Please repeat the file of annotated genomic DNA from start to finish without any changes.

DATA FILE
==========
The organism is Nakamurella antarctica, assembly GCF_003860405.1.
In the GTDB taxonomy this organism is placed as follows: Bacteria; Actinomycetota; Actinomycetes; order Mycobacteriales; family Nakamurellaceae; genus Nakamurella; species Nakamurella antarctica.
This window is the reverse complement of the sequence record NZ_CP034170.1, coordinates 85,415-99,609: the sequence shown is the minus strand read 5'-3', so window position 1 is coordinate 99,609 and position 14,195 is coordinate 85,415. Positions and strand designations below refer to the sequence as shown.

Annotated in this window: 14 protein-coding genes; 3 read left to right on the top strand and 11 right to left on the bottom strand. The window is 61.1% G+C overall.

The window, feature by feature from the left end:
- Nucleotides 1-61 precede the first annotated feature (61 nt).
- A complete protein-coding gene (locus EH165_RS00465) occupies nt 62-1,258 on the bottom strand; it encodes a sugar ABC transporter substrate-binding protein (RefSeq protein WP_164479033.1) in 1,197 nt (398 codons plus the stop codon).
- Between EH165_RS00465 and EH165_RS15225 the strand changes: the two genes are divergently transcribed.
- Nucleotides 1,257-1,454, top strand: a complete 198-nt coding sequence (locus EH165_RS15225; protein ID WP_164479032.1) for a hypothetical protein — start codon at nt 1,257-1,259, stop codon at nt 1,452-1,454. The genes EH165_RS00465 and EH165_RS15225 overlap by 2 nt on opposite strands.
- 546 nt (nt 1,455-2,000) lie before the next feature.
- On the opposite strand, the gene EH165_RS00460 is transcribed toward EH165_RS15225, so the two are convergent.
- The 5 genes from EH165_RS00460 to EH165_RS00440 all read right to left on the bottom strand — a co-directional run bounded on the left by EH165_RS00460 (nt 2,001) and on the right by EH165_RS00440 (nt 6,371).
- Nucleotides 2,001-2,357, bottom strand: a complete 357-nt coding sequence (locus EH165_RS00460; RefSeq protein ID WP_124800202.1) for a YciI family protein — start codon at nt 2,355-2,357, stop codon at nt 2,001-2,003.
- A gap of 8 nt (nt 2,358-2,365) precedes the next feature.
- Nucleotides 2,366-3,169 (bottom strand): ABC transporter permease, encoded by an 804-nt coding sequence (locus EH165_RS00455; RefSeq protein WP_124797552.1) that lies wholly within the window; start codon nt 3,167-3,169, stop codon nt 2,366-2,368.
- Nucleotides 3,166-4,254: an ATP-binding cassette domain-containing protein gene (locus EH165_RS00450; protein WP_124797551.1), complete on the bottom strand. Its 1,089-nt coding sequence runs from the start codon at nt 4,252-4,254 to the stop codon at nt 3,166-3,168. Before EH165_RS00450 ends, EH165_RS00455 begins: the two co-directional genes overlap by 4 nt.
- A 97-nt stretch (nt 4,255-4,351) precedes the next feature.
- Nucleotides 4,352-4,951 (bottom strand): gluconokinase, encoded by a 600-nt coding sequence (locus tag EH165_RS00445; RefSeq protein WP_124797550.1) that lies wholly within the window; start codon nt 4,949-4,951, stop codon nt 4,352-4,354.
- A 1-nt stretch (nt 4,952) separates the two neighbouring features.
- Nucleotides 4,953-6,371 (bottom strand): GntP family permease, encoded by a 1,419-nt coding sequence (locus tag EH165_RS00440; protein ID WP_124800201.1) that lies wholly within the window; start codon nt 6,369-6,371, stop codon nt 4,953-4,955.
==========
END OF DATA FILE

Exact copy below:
The organism is Nakamurella antarctica, assembly GCF_003860405.1.
In the GTDB taxonomy this organism is placed as follows: Bacteria; Actinomycetota; Actinomycetes; order Mycobacteriales; family Nakamurellaceae; genus Nakamurella; species Nakamurella antarctica.
This window is the reverse complement of the sequence record NZ_CP034170.1, coordinates 85,415-99,609: the sequence shown is the minus strand read 5'-3', so window position 1 is coordinate 99,609 and position 14,195 is coordinate 85,415. Positions and strand designations below refer to the sequence as shown.

Annotated in this window: 14 protein-coding genes; 3 read left to right on the top strand and 11 right to left on the bottom strand. The window is 61.1% G+C overall.

The window, feature by feature from the left end:
- Nucleotides 1-61 precede the first annotated feature (61 nt).
- A complete protein-coding gene (locus EH165_RS00465) occupies nt 62-1,258 on the bottom strand; it encodes a sugar ABC transporter substrate-binding protein (RefSeq protein WP_164479033.1) in 1,197 nt (398 codons plus the stop codon).
- Between EH165_RS00465 and EH165_RS15225 the strand changes: the two genes are divergently transcribed.
- Nucleotides 1,257-1,454, top strand: a complete 198-nt coding sequence (locus EH165_RS15225; protein ID WP_164479032.1) for a hypothetical protein — start codon at nt 1,257-1,259, stop codon at nt 1,452-1,454. The genes EH165_RS00465 and EH165_RS15225 overlap by 2 nt on opposite strands.
- 546 nt (nt 1,455-2,000) lie before the next feature.
- On the opposite strand, the gene EH165_RS00460 is transcribed toward EH165_RS15225, so the two are convergent.
- The 5 genes from EH165_RS00460 to EH165_RS00440 all read right to left on the bottom strand — a co-directional run bounded on the left by EH165_RS00460 (nt 2,001) and on the right by EH165_RS00440 (nt 6,371).
- Nucleotides 2,001-2,357, bottom strand: a complete 357-nt coding sequence (locus EH165_RS00460; RefSeq protein ID WP_124800202.1) for a YciI family protein — start codon at nt 2,355-2,357, stop codon at nt 2,001-2,003.
- A gap of 8 nt (nt 2,358-2,365) precedes the next feature.
- Nucleotides 2,366-3,169 (bottom strand): ABC transporter permease, encoded by an 804-nt coding sequence (locus EH165_RS00455; RefSeq protein WP_124797552.1) that lies wholly within the window; start codon nt 3,167-3,169, stop codon nt 2,366-2,368.
- Nucleotides 3,166-4,254: an ATP-binding cassette domain-containing protein gene (locus EH165_RS00450; protein WP_124797551.1), complete on the bottom strand. Its 1,089-nt coding sequence runs from the start codon at nt 4,252-4,254 to the stop codon at nt 3,166-3,168. Before EH165_RS00450 ends, EH165_RS00455 begins: the two co-directional genes overlap by 4 nt.
- A 97-nt stretch (nt 4,255-4,351) precedes the next feature.
- Nucleotides 4,352-4,951 (bottom strand): gluconokinase, encoded by a 600-nt coding sequence (locus tag EH165_RS00445; RefSeq protein WP_124797550.1) that lies wholly within the window; start codon nt 4,949-4,951, stop codon nt 4,352-4,354.
- A 1-nt stretch (nt 4,952) separates the two neighbouring features.
- Nucleotides 4,953-6,371 (bottom strand): GntP family permease, encoded by a 1,419-nt coding sequence (locus tag EH165_RS00440; protein ID WP_124800201.1) that lies wholly within the window; start codon nt 6,369-6,371, stop codon nt 4,953-4,955.